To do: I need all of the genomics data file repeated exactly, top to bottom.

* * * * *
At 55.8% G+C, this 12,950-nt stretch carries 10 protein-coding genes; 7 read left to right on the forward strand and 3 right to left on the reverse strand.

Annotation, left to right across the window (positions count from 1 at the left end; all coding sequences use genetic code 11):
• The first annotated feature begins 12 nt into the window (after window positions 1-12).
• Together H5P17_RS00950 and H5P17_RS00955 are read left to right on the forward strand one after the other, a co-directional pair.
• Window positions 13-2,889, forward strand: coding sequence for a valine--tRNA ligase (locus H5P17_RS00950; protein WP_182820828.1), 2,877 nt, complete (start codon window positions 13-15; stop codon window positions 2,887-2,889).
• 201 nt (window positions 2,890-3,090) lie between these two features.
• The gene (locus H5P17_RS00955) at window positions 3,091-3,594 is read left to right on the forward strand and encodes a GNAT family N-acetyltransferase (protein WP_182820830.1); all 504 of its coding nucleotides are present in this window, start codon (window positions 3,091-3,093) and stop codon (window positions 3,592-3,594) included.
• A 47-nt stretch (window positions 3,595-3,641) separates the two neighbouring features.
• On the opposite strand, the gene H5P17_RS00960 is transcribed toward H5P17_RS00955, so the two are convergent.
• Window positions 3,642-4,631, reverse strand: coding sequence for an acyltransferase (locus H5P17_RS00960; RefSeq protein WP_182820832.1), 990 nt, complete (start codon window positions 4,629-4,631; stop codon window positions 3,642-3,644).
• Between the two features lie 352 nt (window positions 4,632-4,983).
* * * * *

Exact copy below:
At 55.8% G+C, this 12,950-nt stretch carries 10 protein-coding genes; 7 read left to right on the forward strand and 3 right to left on the reverse strand.

Annotation, left to right across the window (positions count from 1 at the left end; all coding sequences use genetic code 11):
• The first annotated feature begins 12 nt into the window (after window positions 1-12).
• Together H5P17_RS00950 and H5P17_RS00955 are read left to right on the forward strand one after the other, a co-directional pair.
• Window positions 13-2,889, forward strand: coding sequence for a valine--tRNA ligase (locus H5P17_RS00950; protein WP_182820828.1), 2,877 nt, complete (start codon window positions 13-15; stop codon window positions 2,887-2,889).
• 201 nt (window positions 2,890-3,090) lie between these two features.
• The gene (locus H5P17_RS00955) at window positions 3,091-3,594 is read left to right on the forward strand and encodes a GNAT family N-acetyltransferase (protein WP_182820830.1); all 504 of its coding nucleotides are present in this window, start codon (window positions 3,091-3,093) and stop codon (window positions 3,592-3,594) included.
• A 47-nt stretch (window positions 3,595-3,641) separates the two neighbouring features.
• On the opposite strand, the gene H5P17_RS00960 is transcribed toward H5P17_RS00955, so the two are convergent.
• Window positions 3,642-4,631, reverse strand: coding sequence for an acyltransferase (locus H5P17_RS00960; RefSeq protein WP_182820832.1), 990 nt, complete (start codon window positions 4,629-4,631; stop codon window positions 3,642-3,644).
• Between the two features lie 352 nt (window positions 4,632-4,983).